United Food & Commercial Workers Int'l Union v. Wal-Mart Stores, Inc. (Majority, with Concurring)

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Justia Opinion Summary

Wal-Mart Stores, Inc. and other related business entities (collectively, Wal-Mart) sought injunctive relief after the United Food and Commercial Workers International Union, Organization United for Respect at WlMart (the union) undertook a campaign of “flash mob” protests at Wal-Mart properties in northwest Arkansas. The circuit court granted a temporary restraining order, which the circuit court converted into a preliminary injunction by stipulation of the parties. The union subsequently filed a motion to dissolve or modify the preliminary injunction. The circuit court denied the motion. The Supreme Court affirmed, holding that the circuit court did not err in denying the motion to dissolve or modify the preliminary injunction.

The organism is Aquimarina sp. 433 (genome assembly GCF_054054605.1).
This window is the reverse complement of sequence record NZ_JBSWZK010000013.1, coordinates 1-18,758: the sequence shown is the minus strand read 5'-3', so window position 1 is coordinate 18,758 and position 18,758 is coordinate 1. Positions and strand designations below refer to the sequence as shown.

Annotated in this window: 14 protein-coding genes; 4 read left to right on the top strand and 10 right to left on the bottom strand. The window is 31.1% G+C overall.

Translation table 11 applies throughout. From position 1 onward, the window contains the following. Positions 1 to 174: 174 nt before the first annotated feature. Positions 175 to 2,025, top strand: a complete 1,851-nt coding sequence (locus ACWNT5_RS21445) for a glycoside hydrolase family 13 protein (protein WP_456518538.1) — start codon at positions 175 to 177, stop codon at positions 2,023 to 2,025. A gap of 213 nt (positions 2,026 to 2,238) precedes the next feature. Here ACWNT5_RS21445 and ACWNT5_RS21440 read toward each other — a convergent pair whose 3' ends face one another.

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Cite as 2014 Ark. 517 SUPREME COURT OF ARKANSAS No. CV-14-7 UNITED FOOD AND COMMERCIAL WORKERS INTERNATIONAL UNION, ORGANIZATION UNITED FOR RESPECT AT WALMART (“OURWALMART”), AND DOES 1-10 APPELLANTS Opinion Delivered December 11, 2014 APPEAL FROM THE BENTON COUNTY CIRCUIT COURT [NO. CV-2013-709-4] HONORABLE JOHN SCOTT, JUDGE V. AFFIRMED. WAL-MART STORES, INC.; WALMART STORES ARKANSAS, LLC; WAL-MART STORES EAST, LP; WALMART REALTY COMPANY; WALMART REAL ESTATE BUSINESS TRUST; SAM’S WEST, INC.; AND BEAVER LAKE AVIATION, INC. APPELLEES JOSEPHINE LINKER HART, Associate Justice In accordance with Rule 2(a)(6) of the Arkansas Rules of Appellate Procedure–Civil, appellants United Food and Commercial Workers International Union, Organization United for Respect at Wal-Mart (an organization of Wal-Mart associates that refers to itself as “OURWalmart”), and Does 1-10, hereinafter “the union,” appeal from an order of the Benton County Circuit Court denying their motion to dissolve or modify a stipulated preliminary injunction. The injunction was sought by Wal-Mart Stores, Inc., and other related business entities (Wal-Mart) after the union undertook a campaign of “flash mob” protests at Wal-Mart properties in northwest Arkansas. On appeal, the union argues that the circuit court erred because (1) Wal-Mart failed to prove a likelihood of irreparable harm Cite as 2014 Ark. 517 because it failed to adduce evidence of any harm and (2) Wal-Mart failed to prove a substantial likelihood of success on the merits because the National Labor Relations Act (NLRA) preempts this lawsuit. The union’s demonstrations essentially consisted of several individuals, wearing limegreen t-shirts entering Wal-Mart stores. There, the demonstrators collected pans and plastic pails. At a predetermined time, the demonstrators gathered at the front of the store and began to sing or chant a song accompanied by rhythmic banging on the pails and pans. They also passed out handbills. The in-store demonstrations lasted approximately three minutes. The demonstrators then gathered outside the store and continued to chant for a few more minutes. These activities continued after Wal-Mart sent the union cease-anddesist letters. The avowed object of these demonstrations was to persuade Wal-Mart to improve working conditions and to stop it from retaliating against associates who advocate for better working conditions. The union filmed the demonstrations and posted them to YouTube. On March 1, 2013, Wal-Mart filed an unfair-labor-practice (ULP) charge with the National Labor Relations Board (NLRB), asserting that the demonstrations were prohibited by the NLRA. It alleged that the union violated the act by “planning, orchestration, and conducting a series of unauthorized and blatantly trespassory in-store mass demonstrations, invasive “flash mobs,” and other confrontational group activities at numerous facilities nationwide.” Wal-Mart listed 70 events that were characterized as participants “invading” the store and not immediately leaving when directed. In May 2013, Wal-Mart amended the 2 Cite as 2014 Ark. 517 charge to remove the trespass allegations so it could pursue relief in state court.1 The union also filed charges against Wal-Mart. On May 14, 2013, Wal-Mart filed suit in the Benton County Circuit Court. Although it alleged the tort of trespass, it sought no money damages, only injunctive relief. On June 3, 2013, Wal-Mart petitioned for a temporary restraining order (TRO), and after a brief hearing, the TRO was entered that same day. The day of the TRO hearing, WalMart presented the union with a voluminous quantity of paperwork, including affidavits from the store-management personnel that Wal-Mart wanted to call at the hearing. The union put off the evidentiary hearing for later in the week. The union subsequently agreed to allow the circuit court to convert the TRO into a preliminary injunction. Again, no evidentiary hearing was held. The order recited the “announced stipulation of Plaintiff and Defendants to continue the Temporary Restraining Order entered by the Court on June 3, 2013 as a Preliminary Injunction through the trial on the merits of the above-styled matter.” In September, Wal-Mart amended its complaint to add subsidiaries and related business entities as plaintiffs. On October 4, 2013, the union filed a motion to dissolve or modify the preliminary injunction. It conceded that nothing had changed since the entry of the preliminary injunction. Nonetheless, it asserted, as it had at the hearing on the TRO, that, in accordance with San Diego Building Trades Council v. Garmon, 359 U.S. 236 (1959), the state court action 1 It left intact its allegations that the union was attempting to coerce associates by, among other conduct, filming their reactions to the flash-mob demonstrations. 3 Cite as 2014 Ark. 517 was preempted by Wal-Mart’s ULP charge. Wal-Mart answered, asserting first and foremost that the union could not “recant” its stipulation to the preliminary injunction. Wal-Mart asserted that the union was judicially estopped from seeking to dissolve the injunction. It also argued that the state-trespass cause of action was not preempted by the NLRA. Wal-Mart submitted with its brief state trial-court orders and some transcripts of bench rulings from courts in Florida, Maryland, California, and Washington, as well as a case from Texas’s court of appeals, where a similar NLRA preemption issue had been considered. Again, no evidence was presented at this hearing. In ruling from the bench, the circuit court denied the motion to dissolve the stipulated preliminary injunction, noting that it had been entered because the parties had reached an agreement. The circuit court further noted that the issue of a permanent injunction was set to be tried in April 2014. In its written order, the circuit court made no specific findings. It merely recited, Based on the Court’s review of Defendants’ Motion to Dissolve and supporting briefs, Plaintiffs’ Opposition to the Motion to Dissolve, and the arguments offered at the hearing by both Plaintiffs and Defendants, the Court being well and sufficiently advised, the Court is persuaded by the arguments advanced by Plaintiffs and accordingly orders that Defendants’ Motion to Dissolve should be and hereby is DENIED. The union appealed. On appeal, this court reviews matters that traditionally sound in equity, including injunctions, de novo. United Food & Commercial Workers Int’l Union v. Wal-Mart Stores, Inc., 353 Ark. 902, 120 S.W.3d 89 (2003). Decisions to grant or deny an injunction are reviewed for an abuse of discretion. Id. However the circuit court’s interpretation of law is given no 4 Cite as 2014 Ark. 517 deference. Id. An injunction may be granted if the petitioner shows (1) that it is threatened with irreparable harm; (2) that this harm outweighs any injury which granting the injunction will inflict on other parties; (3) a likelihood of success on the merits; and (4) that the public interest favors the injunction. Id. The union first argues that the circuit court erred in refusing to set aside or modify the preliminary injunction because Wal-Mart failed to prove a likelihood of irreparable harm because it failed to adduce evidence of any harm. For its second point, the union argues that the circuit court erred in refusing to dissolve or modify the preliminary injunction because Wal-Mart failed to prove a substantial likelihood of success on the merits because the NLRA preempts this lawsuit. We note from the outset that the current injunction is in place because the union stipulated to it, and at the hearing on its motion to dissolve or modify the injunction, the union conceded that nothing had changed. Furthermore, the union asserted in its petition as its grounds for dissolving or modifying the preliminary injunction that Wal-Mart’s lawsuit was preempted by the National Labor Relations Act and that Wal-Mart had failed to prove that without the injunction, it would suffer irreparable harm. In opposing the union’s motion to dissolve, Wal-Mart argued to the circuit court multiple reasons why the motion should be denied. Most prominent was its argument that the union’s motion to dissolve was barred by judicial estoppel, although Wal-Mart also challenged the merits of the union’s preemption argument. In the written order, the circuit court stated only that it was “persuaded by the arguments advanced by [Wal-Mart] and 5 Cite as 2014 Ark. 517 accordingly orders that [the union’s] Motion to Dissolve should be and hereby is DENIED.” Accordingly, on appeal, there were at least two bases for affirming the circuit court—WalMart’s judicial-estoppel argument and a decision based on the merits of the parties’ preemption arguments. The union has addressed only the preemption argument, therefore, we must summarily affirm. Evangelical Lutheran Good Samaritan Soc’y v. Kolesar, 2014 Ark. 279, at 6(“When a circuit court bases its decision on more than one independent ground, . . . and the appellant challenges fewer than all those grounds on appeal, we will affirm without addressing any of the grounds.”). We are mindful that the union does address judicial estoppel in its reply brief; however, we will not address arguments raised for the first time in a reply brief. Id. Affirmed. Hannah, C.J., and Special Justice JOHN V. PHELPS concur. CORBIN, J., not participating. The Kester Law Firm, by: Charles M. Kester, for appellants. Mitchell, Williams, Selig, Gates & Woodyard, P.L.L.C., by: Marshall S. Ney and Angela C. Artherton; and Steptoe & Johnson LLP, by: Steven D. Wheeless and Douglas D. Janicik, for appellees. 6 Cite as 2014 Ark. 517 SUPREME COURT OF ARKANSAS No. cv-14-7 UNITED FOOD AND COMMERCIAL WORKERS INTERNATIONAL UNION, ORGANIZATION UNITED FOR RESPECT AT WALMART ("OUR'WALMART"), AND DOES 1-10 APPELLANTS opinion Delivered December 11, 2014 APPEAL FROM THE BENTON COUNTY CIRCUIT COURT lNo. cv-201,3-709-41 HONORABLE JOHN SCOTT, JUDGE V. WAL-MART STORES, INC.; WALMART STORIS ARKANSAS, LLC; WAL-MART STORES EAST, LP; WAtMART REALTY COMPANY; WAIMART REAL ESTATE BUSINESS TRUST; SAM,S WEST, INC.; AND BEAVER LAK.E AVIATION, INC. CONCURRTNG 9PrNrON. APPELLEES JOHN V. PHELPS, Special Justice I concur with the Majority opinion but write separately to emphasi ze that the basis for my concurrence is beyond the language of the majority. I also wish to express my concern about the injunctive order that precipitated this appeal, Appellees' Motion for Injunctive Relief recites that it is filed pursuant to Rule 65 of the Arkansas Rules of Civil Procedure. Thus, Rule 65 provides the umbrella under which appellees' proof and evidence was submitted. This limitation is consistent with counsel's acknowledgment at oral argument that the relief sought in Arkansas courts must be referenced to the law of this state. In short,l believe that appellees are not entitled to relief outside the evidentiary demands of Rule 65 and our precedents which interpret the sufflciency of Rule 65 evidence. Accordingly, and I I i I I I I Cite as 2014 Ark. 517 despite the stipulations, it would have been preferable for the circuit court's orders to have specified the factual references to those acts and threatened acts which it found to be irreparably damaging and likely to result in a successful trial outcome for appellees. Instead, the operative preliminary injunction merely described generic prohibited conduct without any explanation of what it was about the prohibited conduct, for instance "picketing," that brought it within the scope of Rule 65. This omission is not merely technical or academic. At oral argument, appellees again referenced Lechmere v. NLRB, 502 U.S. 527 (1992). That case began when the union filed an unfair labor practices charge with the NLRB claiming that Lechmere had violated the National Labor Relations Act by barring non-employee organizers from its property. Appellees asserted in their brief that the Lechmere decision limited NLRA preemption in arguably federally protected accessibility cases to situations in which the employees are otherwise inaccessible, i.e., where the union has no other realistic access to the employees other than to engage in the complained-of conduct. The Lechmere preaedent was not invoked by appellees as the basis for their petition in our courts. Yet, the generic language of the order granting the preliminary injunction is broad enough to be authorized by Lechmere without the need for Rule 65. This is because Lechmere contains no requirements of irreparable harm, or indeed any harm. Thus, standing alone the circuit court's injunctive order might lead one to conclude that its reach is much broader than the limitations of Rule 65. The interplay between Lechmere and our state Rule 65 is not within the focus ofthis appeal. Yet, my concurrence in the result does not assuage my concerns that the circuit court's orders might be interpreted, or argued, to mean more than I believe they do. It is clear from the appellate record Cite as 2014 Ark. 517 as a whole that thejustifications for appellees' injunction were the actions that the enjoined parties committed upon the appellees' premises, and that mere presence alone was not the proximate motivation for appellees' claims for reliefunder Rule 65. Therefore, I concur that the circuit court ruled appropriately based on the stipulation and facts presented, but call attention to the limitations ofthe injunctive orders standing alone. -)